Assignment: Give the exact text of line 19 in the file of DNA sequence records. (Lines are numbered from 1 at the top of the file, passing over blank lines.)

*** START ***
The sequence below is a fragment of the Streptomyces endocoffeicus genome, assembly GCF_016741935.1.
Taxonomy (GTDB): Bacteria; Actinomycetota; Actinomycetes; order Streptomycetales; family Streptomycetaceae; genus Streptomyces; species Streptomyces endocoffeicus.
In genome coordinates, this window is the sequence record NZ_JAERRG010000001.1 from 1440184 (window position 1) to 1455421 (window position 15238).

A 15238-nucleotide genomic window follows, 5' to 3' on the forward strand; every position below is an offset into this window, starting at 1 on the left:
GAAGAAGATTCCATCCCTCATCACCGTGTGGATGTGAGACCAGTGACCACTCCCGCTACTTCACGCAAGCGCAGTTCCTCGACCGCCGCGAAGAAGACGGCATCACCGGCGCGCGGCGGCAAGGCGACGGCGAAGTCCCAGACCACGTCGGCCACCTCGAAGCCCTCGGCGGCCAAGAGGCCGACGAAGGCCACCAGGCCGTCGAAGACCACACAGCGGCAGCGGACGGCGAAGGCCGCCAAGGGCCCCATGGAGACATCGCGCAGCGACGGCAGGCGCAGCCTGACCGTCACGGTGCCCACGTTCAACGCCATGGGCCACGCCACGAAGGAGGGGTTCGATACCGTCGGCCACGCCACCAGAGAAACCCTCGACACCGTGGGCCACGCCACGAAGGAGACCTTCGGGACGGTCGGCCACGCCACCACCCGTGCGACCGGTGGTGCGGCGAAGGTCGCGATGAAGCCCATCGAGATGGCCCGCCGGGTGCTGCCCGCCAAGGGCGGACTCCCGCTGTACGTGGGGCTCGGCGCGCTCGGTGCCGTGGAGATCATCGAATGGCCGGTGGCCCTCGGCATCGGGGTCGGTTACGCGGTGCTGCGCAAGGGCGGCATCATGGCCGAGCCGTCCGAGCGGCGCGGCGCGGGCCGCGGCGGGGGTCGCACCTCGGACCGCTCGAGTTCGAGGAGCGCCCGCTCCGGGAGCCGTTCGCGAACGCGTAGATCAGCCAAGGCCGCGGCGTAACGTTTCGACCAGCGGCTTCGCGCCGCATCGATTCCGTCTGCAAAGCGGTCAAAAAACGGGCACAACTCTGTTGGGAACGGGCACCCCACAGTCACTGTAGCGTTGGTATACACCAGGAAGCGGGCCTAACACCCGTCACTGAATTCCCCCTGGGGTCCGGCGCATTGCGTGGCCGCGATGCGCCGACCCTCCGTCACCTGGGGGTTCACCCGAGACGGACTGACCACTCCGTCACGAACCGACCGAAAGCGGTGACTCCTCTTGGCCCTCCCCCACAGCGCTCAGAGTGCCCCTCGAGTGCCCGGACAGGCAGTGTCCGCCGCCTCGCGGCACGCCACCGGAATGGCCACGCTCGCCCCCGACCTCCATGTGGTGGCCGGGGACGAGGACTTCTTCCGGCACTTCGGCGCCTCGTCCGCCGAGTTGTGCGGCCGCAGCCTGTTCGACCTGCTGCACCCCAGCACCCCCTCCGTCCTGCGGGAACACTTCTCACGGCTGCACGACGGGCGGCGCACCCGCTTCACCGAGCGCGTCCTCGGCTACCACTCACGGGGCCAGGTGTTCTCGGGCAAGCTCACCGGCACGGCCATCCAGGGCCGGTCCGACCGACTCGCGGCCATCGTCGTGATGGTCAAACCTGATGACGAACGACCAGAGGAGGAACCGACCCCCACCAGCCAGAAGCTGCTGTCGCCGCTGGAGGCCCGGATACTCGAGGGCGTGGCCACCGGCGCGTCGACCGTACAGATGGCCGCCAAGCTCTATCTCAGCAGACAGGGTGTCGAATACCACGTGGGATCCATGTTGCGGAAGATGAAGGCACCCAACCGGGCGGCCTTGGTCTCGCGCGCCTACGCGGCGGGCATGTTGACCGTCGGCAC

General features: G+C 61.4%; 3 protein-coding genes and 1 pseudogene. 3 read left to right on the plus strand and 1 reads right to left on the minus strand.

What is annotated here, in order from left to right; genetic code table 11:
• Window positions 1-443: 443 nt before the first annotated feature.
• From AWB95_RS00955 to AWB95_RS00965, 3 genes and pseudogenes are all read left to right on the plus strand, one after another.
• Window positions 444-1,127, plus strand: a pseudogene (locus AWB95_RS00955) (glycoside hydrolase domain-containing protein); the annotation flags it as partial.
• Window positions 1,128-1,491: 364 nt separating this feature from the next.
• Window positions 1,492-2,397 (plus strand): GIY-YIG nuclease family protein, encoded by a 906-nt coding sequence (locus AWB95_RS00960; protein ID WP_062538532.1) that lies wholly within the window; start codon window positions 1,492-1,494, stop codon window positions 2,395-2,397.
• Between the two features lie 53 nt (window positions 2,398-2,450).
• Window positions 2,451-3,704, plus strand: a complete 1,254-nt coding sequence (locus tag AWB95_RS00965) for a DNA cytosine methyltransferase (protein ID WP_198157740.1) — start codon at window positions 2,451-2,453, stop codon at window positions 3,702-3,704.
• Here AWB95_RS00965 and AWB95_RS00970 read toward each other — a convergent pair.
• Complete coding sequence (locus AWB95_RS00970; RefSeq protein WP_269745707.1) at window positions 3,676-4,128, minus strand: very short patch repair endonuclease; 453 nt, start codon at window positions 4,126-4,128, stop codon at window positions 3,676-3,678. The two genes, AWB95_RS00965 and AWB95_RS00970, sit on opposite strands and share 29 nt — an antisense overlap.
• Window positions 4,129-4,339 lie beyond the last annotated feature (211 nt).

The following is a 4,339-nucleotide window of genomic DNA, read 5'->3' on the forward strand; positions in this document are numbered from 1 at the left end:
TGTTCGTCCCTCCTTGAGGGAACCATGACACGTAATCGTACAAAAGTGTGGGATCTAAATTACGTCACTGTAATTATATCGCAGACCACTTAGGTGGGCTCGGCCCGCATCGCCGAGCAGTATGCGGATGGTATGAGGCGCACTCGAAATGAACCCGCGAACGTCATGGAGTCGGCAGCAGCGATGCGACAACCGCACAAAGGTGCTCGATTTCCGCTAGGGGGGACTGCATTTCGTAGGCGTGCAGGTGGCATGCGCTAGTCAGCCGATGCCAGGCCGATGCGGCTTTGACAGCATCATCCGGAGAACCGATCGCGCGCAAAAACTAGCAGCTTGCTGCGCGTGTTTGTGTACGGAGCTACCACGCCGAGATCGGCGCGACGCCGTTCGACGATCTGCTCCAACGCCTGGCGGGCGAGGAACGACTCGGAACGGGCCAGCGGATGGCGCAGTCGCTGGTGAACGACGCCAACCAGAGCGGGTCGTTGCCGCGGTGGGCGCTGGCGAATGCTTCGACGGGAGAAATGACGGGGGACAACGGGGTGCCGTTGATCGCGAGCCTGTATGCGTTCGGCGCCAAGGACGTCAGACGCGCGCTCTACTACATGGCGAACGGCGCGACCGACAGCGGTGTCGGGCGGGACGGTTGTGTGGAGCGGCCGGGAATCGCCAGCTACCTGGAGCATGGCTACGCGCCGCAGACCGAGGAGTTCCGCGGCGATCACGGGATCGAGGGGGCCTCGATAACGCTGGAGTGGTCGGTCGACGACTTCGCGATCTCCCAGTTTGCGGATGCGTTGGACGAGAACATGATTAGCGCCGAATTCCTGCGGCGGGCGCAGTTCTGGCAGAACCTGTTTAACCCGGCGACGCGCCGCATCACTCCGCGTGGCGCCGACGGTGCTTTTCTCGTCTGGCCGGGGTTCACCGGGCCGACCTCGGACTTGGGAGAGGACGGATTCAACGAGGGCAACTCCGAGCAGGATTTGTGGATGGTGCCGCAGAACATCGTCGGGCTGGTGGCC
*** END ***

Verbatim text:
TGTTCGTCCCTCCTTGAGGGAACCATGACACGTAATCGTACAAAAGTGTGGGATCTAAATTACGTCACTGTAATTATATCGCAGACCACTTAGGTGGGCTCGGCCCGCATCGCCGAGCAGTATGCGGATGGTATGAGGCGCACTCGAAATGAACCCGCGAACGTCATGGAGTCGGCAGCAGCGATGCGACAACCGCACAAAGGTGCTCGATTTCCGCTAGGGGGGACTGCATTTCGTAGGCGTGCAGGTGGCATGCGCTAGTCAGCCGATGCCAGGCCGATGCGGCTTTGACAGCATCATCCGGAGAACCGATCGCGCGCAAAAACTAGCAGCTTGCTGCGCGTGTTTGTGTACGGAGCTACCACGCCGAGATCGGCGCGACGCCGTTCGACGATCTGCTCCAACGCCTGGCGGGCGAGGAACGACTCGGAACGGGCCAGCGGATGGCGCAGTCGCTGGTGAACGACGCCAACCAGAGCGGGTCGTTGCCGCGGTGGGCGCTGGCGAATGCTTCGACGGGAGAAATGACGGGGGACAACGGGGTGCCGTTGATCGCGAGCCTGTATGCGTTCGGCGCCAAGGACGTCAGACGCGCGCTCTACTACATGGCGAACGGCGCGACCGACAGCGGTGTCGGGCGGGACGGTTGTGTGGAGCGGCCGGGAATCGCCAGCTACCTGGAGCATGGCTACGCGCCGCAGACCGAGGAGTTCCGCGGCGATCACGGGATCGAGGGGGCCTCGATAACGCTGGAGTGGTCGGTCGACGACTTCGCGATCTCCCAGTTTGCGGATGCGTTGGACGAGAACATGATTAGCGCCGAATTCCTGCGGCGGGCGCAGTTCTGGCAGAACCTGTTTAACCCGGCGACGCGCCGCATCACTCCGCGTGGCGCCGACGGTGCTTTTCTCGTCTGGCCGGGGTTCACCGGGCCGACCTCGGACTTGGGAGAGGACGGATTCAACGAGGGCAACTCCGAGCAGGATTTGTGGATGGTGCCGCAGAACATCGTCGGGCTGGTGGCC